Some months ago, I received an email from a reader asking I could track down the original recipe for coffee buns from a certain Glasgow institution.
The institution in question - City Bakeries, in Springburn - used to produce these cookie-like biscuits which were the snack of choice for our reader in his boyhood.
I have to confess, I've not had much luck with finding anything from City Bakeries, which has since shut down. But where my nose for sniffing out a story has failed me on that front, the good old faithful Glasgow Cookery Book has come up trumps as it actually has its very own recipe for coffee buns.
From our reader's email, I understand that the coffee buns from yesteryear were large flat biscuits, "bone-dry" and similar to an oatmeal cookie. Now call me old-fashioned (actually, new-fashioned?) but chowing down on a dry biscuit doesn't particularly instil me with confidence. And at the very least, it just makes me want to reach for a big cup of tea to wet my whistle.
But the recipe for coffee buns itself did pique my interest. The combination of mixed spices, currants and coffee seems to me a dream medley of flavours and ingredients, yet I wanted to execute the buns in a way that would bring the best of all these component parts out. Maybe deviating from the classic cookie shape was sacrilege, but without illustrations and only a limited description about the shape of each bun, the book left it up to me to forge my own brave new path. Basically I'm the Christopher Columbus of the cookery world.
I began by sieving flour, baking powder, a pinch of salt, mixed spice, and ground rice into a bowl. I mix large amounts of my own garam masala (from a secret recipe an Indian friend gave me) and store it in a tub on my spice shelf for when I need it, and I'd recommend doing the same for mixed spice. All the component parts of the mix will be in your store cupboard anyway so it's cheaper than buying a new pot.
My mixed spice rub is made up of loads of things I add in until it smells right to me - which, I believe, is the measure of cooking and baking. If it smells good to you it'll taste about right to your palette too. So, as a general rule of thumb for mixed spice: cinnamon, nutmeg, cloves, a little coriander, ginger, star anise and a good sprinkling of all spice if the volume of the mix is a bit lacking.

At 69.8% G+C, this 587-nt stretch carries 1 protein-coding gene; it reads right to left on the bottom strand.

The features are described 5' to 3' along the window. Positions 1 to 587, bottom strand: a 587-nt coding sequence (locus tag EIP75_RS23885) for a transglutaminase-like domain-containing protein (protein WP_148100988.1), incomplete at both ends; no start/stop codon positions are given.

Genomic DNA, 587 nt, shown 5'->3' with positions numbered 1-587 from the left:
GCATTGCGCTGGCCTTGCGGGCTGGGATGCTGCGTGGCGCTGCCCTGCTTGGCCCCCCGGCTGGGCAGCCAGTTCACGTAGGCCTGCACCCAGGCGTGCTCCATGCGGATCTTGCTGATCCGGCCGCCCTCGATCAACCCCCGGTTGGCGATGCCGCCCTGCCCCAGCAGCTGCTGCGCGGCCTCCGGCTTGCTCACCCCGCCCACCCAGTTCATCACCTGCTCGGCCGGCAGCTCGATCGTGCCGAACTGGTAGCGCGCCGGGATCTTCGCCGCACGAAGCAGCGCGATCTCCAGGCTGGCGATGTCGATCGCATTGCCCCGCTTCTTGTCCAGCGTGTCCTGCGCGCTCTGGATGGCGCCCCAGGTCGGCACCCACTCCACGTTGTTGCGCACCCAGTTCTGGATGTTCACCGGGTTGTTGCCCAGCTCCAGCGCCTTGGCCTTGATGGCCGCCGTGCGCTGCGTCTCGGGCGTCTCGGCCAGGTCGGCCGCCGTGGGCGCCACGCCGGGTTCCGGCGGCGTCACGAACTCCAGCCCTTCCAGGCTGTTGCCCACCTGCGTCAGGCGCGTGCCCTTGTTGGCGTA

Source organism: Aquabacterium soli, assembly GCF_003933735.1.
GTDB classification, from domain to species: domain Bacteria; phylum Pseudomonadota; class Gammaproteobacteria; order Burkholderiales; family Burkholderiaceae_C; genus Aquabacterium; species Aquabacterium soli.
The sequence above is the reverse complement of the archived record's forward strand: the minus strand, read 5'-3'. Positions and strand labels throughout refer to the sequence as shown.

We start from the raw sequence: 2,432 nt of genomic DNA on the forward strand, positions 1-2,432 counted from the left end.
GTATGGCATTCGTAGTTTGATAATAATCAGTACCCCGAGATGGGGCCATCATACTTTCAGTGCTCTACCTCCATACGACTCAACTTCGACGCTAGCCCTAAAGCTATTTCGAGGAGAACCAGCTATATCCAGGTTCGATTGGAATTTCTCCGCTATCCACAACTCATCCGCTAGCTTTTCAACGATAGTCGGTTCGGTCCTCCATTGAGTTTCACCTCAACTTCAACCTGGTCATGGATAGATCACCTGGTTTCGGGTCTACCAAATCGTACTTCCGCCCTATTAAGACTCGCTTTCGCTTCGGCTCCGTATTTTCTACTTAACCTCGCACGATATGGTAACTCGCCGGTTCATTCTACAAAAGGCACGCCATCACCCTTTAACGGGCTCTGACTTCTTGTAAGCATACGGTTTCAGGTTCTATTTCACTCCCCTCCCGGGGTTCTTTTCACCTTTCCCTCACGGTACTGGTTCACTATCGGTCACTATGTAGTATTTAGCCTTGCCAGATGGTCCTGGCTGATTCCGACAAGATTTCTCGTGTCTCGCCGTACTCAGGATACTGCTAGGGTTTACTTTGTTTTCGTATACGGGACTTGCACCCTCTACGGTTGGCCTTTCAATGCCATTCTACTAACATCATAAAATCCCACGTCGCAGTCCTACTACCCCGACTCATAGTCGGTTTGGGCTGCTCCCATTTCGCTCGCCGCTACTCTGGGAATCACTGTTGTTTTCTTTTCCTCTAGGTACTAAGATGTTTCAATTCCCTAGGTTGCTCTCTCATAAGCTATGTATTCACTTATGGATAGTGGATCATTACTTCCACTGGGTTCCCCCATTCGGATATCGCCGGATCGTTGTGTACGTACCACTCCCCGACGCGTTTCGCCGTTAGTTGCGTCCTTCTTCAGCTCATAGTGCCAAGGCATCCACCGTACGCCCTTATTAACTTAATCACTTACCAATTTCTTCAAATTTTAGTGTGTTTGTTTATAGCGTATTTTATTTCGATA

I can't think of a recipe for sweet things where I've ever had to add salt in before, but with 3oz of sugar in the recipe, I thought it would probably be masked pretty well. I then rubbed in butter, added dark sugar and my currents and mixed well.
An egg, tablespoonful of milk and coffee essence were then put into the bowl and mixed again until it formed a stiff dough. The recipe then instructed me to place in 'heaps' on a greased tin.
Now, heaps to me wouldn't necessarily be cookie shapes. Yet the readers stated his coffee buns were biscuits - who was I to argue? So I settled on a dollop - technical term there for something between a mini muffin and a tall biscuit.
Fifteen minutes in the oven on 180c (don't you just love a recipe that's super-quick in the oven?) and my coffee buns were done.
In terms of taste they were dry, certainly, but retained a slightly softer, squidgy core. But the salt, which I thought would be masked by the sweet elements, was definitely detectable, which was a real shame because other than that a coffee bun is a neat little biscuit - fragrant and chewy.
Next time I'm going salt-less - because I'd definitely try making these again.
Do you have a recipe for the original City Bakeries' coffee buns? Leave a comment and let me know.
8oz flour and
2 level teaspoonfuls baking powder OR
8 oz self-raising flour
2 level teaspoonfuls mixed spice
1 oz ground rice
4 oz butter
3 oz brown sugar
3 oz currants
1 tablespoonful coffee essence
1 tablespoonful milk
1. Sieve dry ingredients, rub in butter, add sugar and washed currants
2. Mix to a stiff dough with egg, coffee essence and milk
3. Place in heaps on a greased tin
4. Brush with egg and bake in a hot oven for 15 minutes